Sat, Apr 29 | 2 –3 PM
First United Methodist Church at the Chicago Temple
77 W Washington St | Chicago, IL | 60602
How do we share the stuff that nobody owns but everyone needs? Water is one of our most precious and finite resources, but it’s also under threat from climate change, overzealous development, and inconsistent governance. Join Kim Wasserman-Nieto, executive director of the Little Village Environmental Justice Organization, and Michael Tiboris, from the Chicago Council on Global Affairs, for a conversation about local and national approaches to water security and sustainability.
This program is generously underwritten by Make It Better.
A Talkback hosted by the Metropolitan Planning Council will follow this program in the James Parlor, Second Floor.
Kimberly Wasserman-Nieto is Executive Director of the Little Village Environmental Justice Organization (LVEJO), where she has worked since 1998, working with organizers to reinstate a job access bus line, building on the recent victory of a new 23 acre park to be built in Little Village, and continuing the 10 plus year campaign for the remediation and redevelopment of closed local coal power plants. Wasserman is a member of the National Environmental Justice Advisory Council and Chair of the Illinois EJ Commission. She received the 2013 Goldman Prize for North America.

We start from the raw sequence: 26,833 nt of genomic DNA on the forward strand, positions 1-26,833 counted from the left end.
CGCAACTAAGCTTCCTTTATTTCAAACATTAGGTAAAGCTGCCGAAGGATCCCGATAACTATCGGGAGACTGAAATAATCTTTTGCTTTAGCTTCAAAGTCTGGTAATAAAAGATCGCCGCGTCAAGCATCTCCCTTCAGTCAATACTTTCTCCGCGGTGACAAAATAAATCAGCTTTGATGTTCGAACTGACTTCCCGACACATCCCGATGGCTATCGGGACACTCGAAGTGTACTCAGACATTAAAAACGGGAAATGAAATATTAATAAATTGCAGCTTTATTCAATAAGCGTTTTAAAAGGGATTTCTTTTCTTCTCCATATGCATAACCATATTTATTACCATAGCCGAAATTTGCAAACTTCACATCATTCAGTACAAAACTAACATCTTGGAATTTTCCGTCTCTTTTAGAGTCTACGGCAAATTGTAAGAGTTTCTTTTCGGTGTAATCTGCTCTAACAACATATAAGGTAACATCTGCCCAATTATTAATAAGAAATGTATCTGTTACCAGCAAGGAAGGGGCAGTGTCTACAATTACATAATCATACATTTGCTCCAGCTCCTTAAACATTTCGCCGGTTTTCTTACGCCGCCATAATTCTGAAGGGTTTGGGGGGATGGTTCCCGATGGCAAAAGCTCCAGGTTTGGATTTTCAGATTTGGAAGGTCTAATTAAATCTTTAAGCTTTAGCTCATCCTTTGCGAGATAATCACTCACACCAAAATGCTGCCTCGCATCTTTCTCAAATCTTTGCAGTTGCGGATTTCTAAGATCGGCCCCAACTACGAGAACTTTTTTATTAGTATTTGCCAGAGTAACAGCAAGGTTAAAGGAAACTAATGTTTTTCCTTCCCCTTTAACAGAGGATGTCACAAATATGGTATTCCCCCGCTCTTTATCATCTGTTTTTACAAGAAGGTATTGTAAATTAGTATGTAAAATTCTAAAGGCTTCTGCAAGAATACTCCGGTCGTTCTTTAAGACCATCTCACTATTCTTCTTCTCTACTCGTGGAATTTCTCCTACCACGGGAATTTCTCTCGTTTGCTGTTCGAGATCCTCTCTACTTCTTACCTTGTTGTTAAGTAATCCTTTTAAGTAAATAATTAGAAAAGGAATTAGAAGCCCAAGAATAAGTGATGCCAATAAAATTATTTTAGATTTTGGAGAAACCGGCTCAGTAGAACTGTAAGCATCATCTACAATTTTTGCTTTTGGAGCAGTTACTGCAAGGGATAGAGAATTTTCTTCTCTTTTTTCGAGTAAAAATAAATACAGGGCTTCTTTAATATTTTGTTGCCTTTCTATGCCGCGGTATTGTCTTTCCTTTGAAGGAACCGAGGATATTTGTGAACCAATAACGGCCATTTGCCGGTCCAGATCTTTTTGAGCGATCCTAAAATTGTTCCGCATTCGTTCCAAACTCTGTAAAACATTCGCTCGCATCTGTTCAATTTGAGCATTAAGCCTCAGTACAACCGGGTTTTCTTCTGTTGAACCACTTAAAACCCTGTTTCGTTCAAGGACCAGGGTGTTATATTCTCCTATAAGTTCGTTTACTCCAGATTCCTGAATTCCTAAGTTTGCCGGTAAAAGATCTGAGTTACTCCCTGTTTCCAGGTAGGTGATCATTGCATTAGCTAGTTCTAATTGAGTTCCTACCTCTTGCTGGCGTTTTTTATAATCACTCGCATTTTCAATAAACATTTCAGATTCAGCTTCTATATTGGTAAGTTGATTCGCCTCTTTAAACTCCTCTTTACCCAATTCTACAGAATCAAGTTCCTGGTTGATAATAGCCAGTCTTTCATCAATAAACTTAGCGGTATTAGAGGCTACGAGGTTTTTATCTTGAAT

Michael Tiboris is a Global Water Fellow at the Chicago Council on Global Affairs and Public Fellow for the American Council of Learned Societies. He specializes in ethical issues in water access and the role of water in foreign policy. His work has appeared in both academic journals and popular media, including Social Theory and Practice, The Georgetown Journal of International Affairs, The National Interest, and Foreign Policy.